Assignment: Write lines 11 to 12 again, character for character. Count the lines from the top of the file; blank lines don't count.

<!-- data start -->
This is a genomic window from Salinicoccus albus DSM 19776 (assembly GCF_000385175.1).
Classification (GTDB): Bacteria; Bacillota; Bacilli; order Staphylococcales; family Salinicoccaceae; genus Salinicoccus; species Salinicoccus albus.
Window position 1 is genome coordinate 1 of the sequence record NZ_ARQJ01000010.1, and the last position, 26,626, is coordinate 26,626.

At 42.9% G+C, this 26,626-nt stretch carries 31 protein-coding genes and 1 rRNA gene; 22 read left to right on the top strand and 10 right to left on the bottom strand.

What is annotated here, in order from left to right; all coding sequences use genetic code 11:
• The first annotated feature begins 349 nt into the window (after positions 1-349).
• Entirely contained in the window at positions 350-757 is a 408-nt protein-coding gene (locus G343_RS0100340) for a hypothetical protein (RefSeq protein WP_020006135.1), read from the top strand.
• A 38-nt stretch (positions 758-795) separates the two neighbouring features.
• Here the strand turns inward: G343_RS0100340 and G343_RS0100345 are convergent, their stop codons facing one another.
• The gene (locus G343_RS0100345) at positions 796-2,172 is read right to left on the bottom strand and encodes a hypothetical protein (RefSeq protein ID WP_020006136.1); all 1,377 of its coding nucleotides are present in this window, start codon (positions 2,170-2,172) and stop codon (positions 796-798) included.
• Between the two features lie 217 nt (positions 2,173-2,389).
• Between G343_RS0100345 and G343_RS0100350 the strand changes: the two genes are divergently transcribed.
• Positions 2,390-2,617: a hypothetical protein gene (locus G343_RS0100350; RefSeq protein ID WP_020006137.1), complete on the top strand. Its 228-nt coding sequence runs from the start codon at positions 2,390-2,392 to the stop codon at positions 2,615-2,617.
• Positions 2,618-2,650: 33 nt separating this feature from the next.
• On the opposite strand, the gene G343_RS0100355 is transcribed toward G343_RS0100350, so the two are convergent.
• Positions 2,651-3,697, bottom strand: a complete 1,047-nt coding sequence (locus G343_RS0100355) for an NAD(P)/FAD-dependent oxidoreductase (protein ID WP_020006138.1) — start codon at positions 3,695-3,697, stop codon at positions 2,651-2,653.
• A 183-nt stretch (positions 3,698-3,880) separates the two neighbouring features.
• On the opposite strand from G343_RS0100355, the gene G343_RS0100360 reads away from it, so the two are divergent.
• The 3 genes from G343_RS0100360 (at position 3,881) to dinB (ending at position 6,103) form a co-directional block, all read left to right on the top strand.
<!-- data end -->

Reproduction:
• Between the two features lie 217 nt (positions 2,173-2,389).
• Between G343_RS0100345 and G343_RS0100350 the strand changes: the two genes are divergently transcribed.